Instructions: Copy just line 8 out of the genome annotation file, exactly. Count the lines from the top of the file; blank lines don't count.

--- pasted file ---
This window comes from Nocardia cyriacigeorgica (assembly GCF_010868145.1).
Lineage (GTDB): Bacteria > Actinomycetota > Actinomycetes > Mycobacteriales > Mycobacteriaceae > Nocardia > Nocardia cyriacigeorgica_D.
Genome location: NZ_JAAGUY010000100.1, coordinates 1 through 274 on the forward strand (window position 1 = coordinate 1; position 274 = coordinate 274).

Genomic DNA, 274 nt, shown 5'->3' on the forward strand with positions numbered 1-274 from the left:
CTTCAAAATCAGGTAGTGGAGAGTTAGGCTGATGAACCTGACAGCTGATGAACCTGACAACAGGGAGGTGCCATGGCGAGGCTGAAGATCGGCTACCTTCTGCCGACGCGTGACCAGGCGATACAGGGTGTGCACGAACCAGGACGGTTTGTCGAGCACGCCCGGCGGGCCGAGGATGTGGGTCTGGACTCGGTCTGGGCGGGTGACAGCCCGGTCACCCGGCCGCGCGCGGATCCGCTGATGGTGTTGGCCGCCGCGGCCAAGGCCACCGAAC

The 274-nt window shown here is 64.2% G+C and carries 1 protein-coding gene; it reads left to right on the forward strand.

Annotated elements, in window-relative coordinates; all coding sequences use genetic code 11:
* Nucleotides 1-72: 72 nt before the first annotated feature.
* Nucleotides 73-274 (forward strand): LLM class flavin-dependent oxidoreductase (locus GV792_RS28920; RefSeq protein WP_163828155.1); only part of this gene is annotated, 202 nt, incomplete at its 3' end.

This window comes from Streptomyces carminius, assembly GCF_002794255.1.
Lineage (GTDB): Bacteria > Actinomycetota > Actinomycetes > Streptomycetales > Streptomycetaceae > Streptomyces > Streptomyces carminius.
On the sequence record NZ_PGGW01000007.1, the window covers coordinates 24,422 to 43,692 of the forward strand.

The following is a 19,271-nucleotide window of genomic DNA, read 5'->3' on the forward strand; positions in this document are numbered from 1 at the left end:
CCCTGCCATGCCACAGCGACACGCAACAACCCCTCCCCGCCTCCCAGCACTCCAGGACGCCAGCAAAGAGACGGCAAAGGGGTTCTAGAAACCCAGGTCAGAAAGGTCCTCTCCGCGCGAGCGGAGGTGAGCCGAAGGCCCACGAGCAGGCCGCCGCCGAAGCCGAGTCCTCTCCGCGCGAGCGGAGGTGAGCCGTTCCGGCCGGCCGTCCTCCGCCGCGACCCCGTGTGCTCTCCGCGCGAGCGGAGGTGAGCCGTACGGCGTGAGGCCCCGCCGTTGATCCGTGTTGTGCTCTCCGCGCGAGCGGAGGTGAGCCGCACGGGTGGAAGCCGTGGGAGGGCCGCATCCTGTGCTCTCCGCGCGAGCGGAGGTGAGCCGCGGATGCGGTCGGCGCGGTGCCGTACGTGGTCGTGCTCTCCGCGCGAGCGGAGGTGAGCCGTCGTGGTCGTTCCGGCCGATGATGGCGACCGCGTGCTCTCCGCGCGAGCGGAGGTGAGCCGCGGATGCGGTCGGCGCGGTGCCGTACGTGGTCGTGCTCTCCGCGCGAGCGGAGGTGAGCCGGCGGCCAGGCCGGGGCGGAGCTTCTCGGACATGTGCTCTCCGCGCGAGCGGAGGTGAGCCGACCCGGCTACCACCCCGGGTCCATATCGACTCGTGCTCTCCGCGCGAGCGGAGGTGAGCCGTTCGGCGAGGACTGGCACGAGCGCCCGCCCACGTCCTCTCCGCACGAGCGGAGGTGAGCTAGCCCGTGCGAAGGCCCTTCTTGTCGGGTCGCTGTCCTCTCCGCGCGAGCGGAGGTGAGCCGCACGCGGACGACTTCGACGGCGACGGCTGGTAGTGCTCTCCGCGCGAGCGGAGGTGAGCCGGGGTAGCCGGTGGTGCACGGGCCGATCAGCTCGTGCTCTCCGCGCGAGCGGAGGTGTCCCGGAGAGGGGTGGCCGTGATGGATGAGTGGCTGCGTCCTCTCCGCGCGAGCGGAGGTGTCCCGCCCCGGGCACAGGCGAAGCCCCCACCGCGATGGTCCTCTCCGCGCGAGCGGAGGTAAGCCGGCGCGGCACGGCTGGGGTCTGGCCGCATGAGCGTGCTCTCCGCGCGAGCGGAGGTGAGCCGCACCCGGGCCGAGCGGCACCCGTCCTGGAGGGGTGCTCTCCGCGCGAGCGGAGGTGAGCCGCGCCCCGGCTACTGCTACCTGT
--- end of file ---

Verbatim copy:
* Nucleotides 1-72: 72 nt before the first annotated feature.